I guess it’s typical, when someone loses a person they love, that their thoughts settle on memories, looking back at the legacy the person created through seemingly unimpressive daily patterns. Then those who live on look forward to their own legacy and the seedlings of what their own rhythms and habits are becoming. I am not only looking forward to the life I have yet to live, but how it will influence and affect my own children. I think about the person my grandmother was; the courage she had to live the life she wanted that brought her eternal happiness, and how her example of optimism, fierce loyalty to those she loved, and never forgetting to say I love you or laugh have changed me. She was an example of faith and steadfastness, not without flaws, but she was kind to everyone she met. Often her temper and pride got the better of her, and she always had a deep love for delicious food. Both, I inherited with the genes that skipped my mother’s generation.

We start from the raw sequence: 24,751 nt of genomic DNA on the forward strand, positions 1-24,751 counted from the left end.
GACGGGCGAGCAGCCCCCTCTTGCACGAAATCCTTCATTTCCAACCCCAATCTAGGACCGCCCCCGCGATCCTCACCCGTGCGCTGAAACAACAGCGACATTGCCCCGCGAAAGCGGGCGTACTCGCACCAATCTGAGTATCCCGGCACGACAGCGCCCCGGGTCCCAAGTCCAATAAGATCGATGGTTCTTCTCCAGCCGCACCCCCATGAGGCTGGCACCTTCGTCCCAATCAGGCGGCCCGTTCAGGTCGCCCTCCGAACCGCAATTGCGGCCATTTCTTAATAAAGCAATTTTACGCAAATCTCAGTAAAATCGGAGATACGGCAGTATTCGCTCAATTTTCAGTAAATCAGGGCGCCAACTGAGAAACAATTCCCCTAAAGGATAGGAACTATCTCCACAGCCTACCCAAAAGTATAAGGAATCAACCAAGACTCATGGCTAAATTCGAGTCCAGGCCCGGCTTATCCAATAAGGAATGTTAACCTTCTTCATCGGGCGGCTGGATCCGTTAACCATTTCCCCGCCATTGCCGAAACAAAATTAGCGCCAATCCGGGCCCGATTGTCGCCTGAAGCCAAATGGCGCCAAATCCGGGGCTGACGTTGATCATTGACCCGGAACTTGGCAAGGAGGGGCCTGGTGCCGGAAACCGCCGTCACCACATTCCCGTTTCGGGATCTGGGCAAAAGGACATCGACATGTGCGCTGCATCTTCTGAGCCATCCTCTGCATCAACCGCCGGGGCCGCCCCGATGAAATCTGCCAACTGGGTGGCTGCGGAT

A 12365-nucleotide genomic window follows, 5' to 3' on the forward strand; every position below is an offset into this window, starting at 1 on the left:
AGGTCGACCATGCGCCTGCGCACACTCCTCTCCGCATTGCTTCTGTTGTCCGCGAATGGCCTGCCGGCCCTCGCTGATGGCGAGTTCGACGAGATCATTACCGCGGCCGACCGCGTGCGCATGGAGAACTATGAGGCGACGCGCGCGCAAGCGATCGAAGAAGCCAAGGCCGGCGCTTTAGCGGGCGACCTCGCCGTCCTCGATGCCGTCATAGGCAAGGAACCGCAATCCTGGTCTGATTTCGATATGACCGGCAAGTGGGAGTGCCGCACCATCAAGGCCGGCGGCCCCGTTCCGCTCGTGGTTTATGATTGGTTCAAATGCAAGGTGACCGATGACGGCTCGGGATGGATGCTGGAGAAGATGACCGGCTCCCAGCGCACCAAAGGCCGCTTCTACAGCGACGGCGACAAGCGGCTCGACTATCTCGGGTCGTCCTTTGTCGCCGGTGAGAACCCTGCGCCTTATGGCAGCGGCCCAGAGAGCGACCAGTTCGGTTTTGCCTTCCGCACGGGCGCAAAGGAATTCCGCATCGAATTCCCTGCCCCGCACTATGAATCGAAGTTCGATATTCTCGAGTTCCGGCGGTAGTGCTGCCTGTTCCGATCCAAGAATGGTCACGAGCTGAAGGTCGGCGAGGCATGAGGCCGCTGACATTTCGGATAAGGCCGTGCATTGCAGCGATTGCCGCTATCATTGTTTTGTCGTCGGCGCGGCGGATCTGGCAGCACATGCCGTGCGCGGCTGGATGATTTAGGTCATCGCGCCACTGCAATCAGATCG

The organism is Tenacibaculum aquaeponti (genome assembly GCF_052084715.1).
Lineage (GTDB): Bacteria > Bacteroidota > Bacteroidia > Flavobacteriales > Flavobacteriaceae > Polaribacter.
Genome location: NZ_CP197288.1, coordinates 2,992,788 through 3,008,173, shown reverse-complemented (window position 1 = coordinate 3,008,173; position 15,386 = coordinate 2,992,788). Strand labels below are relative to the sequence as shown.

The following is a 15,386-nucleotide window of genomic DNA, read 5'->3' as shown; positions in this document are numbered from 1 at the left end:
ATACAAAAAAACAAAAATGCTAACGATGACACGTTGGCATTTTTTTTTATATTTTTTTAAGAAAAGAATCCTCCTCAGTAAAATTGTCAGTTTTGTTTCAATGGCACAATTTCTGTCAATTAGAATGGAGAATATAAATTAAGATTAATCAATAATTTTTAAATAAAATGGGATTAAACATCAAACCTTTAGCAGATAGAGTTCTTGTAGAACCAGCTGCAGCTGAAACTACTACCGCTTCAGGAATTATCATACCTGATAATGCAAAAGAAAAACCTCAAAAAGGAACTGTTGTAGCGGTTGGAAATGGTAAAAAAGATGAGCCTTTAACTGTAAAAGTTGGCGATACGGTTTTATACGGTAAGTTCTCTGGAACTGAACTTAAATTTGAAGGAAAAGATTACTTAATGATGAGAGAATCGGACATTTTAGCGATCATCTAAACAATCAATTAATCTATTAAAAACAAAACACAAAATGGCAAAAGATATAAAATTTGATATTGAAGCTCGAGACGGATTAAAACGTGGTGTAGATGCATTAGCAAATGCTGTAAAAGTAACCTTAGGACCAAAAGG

Time is cyclical. A fact not only apparent in the seasons and in the turning of the day, but in human lives. However, I believe there is another dimension. Not only does human lives repeat themselves in its basic round of existence, but if we properly turn to look at the lives lived before, and increase upon those lessons learned, we can turn that cycle into a spiral upward, always increasing in love and knowledge. A life lived unshared is wasted if not lived for others to benefit.

Life continues on after death, but not as we know it now. It does get better. Though I believe we don’t have to wait until then to make it so.

Pears en Croute
inspired by this italian recipe

for the pâte brissée (barely changed from Martha Stewart)